We find life in ruins. That may seem like an oxymoron since ruined buildings usually denote death, decay and the absence of human existence. In most cases, the only life found in such places comes in the form of plants and animals that reclaim what humans once made their own.
But life is more than breath. And in the forgotten and fading remains of wood, stone or concrete fragments, we discover another kind of life in ruins: our own.
Last time (as well as the photos here) used examples from San Juan de Dios hospital in Granada, Nicaragua and the temples of Angkor Wat in Cambodia to explore five reasons why ruins fascinate us. But here’s the main explanation, at least to me, as to why we’re intrigued with the broken-down and crumbling:
Ruins are beautiful. They speak to us in ways we can’t always comprehend and they tell us a deeper story.
We may find the cobwebs, debris, small animals and flora emerging from the ancient walls to be curious – even, in some cases, disturbing – but the stonework, the carvings, the details and craftsmanship of those walls? These are works of art. Works that survive because they were well-made of materials meant to last. Such work and the ruins themselves touch us and move us in the way only beauty or affliction can, for they represent elements of both.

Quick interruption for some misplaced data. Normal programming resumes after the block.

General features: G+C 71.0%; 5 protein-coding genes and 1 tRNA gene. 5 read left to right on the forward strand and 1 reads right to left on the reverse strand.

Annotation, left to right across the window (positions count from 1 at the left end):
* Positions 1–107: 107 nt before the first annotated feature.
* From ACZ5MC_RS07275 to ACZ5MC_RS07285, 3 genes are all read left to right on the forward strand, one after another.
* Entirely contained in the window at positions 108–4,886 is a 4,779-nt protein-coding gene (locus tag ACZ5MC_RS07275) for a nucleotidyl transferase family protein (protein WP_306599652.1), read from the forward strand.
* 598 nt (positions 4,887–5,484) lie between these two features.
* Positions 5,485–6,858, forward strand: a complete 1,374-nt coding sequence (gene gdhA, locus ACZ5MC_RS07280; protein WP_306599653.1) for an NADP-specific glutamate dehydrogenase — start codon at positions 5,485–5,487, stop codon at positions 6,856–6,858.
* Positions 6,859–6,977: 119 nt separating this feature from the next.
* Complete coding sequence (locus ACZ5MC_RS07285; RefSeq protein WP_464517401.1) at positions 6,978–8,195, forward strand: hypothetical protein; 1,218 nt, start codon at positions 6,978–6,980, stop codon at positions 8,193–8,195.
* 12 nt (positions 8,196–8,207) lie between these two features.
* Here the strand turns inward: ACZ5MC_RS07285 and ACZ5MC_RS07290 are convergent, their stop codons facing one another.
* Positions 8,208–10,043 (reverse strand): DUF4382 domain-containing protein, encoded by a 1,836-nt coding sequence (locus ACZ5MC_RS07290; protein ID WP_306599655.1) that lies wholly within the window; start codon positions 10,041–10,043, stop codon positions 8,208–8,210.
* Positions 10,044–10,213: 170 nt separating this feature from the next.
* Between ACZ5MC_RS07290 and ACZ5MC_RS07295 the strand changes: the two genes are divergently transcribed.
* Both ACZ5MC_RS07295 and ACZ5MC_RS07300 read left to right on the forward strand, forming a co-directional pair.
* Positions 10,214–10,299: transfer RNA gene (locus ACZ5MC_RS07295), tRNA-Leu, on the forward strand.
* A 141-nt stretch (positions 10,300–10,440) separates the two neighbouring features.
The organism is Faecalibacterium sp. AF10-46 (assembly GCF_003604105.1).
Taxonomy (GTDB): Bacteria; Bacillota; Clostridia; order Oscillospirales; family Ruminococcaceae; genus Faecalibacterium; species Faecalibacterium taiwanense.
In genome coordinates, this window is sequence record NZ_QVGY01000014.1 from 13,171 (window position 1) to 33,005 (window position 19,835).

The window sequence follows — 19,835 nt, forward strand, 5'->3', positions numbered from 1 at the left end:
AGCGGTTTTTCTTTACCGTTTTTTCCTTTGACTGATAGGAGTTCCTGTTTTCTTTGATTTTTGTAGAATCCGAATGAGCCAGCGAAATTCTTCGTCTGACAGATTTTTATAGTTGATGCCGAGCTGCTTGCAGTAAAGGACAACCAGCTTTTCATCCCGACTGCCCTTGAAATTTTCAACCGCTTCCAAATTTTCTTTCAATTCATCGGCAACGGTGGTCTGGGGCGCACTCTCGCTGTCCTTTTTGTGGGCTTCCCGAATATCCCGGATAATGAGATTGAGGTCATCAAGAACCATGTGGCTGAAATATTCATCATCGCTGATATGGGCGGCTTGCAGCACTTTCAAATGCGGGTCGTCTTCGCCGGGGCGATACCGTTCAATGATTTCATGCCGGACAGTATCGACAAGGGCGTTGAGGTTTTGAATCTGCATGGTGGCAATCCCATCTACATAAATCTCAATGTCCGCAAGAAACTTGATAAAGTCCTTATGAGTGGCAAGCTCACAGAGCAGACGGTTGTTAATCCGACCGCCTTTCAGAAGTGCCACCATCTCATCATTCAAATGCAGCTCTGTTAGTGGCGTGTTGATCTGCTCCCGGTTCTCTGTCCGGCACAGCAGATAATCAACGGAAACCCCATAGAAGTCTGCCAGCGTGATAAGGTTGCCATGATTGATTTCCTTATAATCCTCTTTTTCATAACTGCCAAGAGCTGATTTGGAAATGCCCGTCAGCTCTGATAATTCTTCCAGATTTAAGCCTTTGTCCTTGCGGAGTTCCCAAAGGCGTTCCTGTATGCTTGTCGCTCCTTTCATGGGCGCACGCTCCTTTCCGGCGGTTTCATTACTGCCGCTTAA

The beauty of ruins, however, is very different than the beauty of the original buildings. Visit other temples in Cambodia or Asia or visit other hospitals in Central America. Some are lovely, but many can feel decorative. Overdone. Even (to our Western sensibilities) a bit tacky. But when time and weather have their way with these places, what’s left are the elemental forms. The aesthetics of structure and support. The colors of decay: rusts, grays and gritty pastels. In the end, what remains is the character of the place.
And so it is with us. Ruins remind us that when you strip away all our superficialities, what remains is our own character. That can be a simple wreck. A collection of fallen, broken pieces. The remnants of what we strove to be but never quite pulled off.
Or, our characters can reflect the real us. The core of who we are beyond our faded pretenses, poses and props. The depths of our true selves, something of great wonder and beauty that people marvel at. Our characters can, in a way, reflect the summary of our lives, the end result of all the shaping of time, circumstance and choice.
Thus, in the end, it might be that ruins evoke a deeper story in, from and through us. A story of great beauty. One that reminds us that beyond what we see in the present is something far greater and much richer. One we don’t always appreciate until all else is removed and we are left only with the character.
Of a place…or of a person.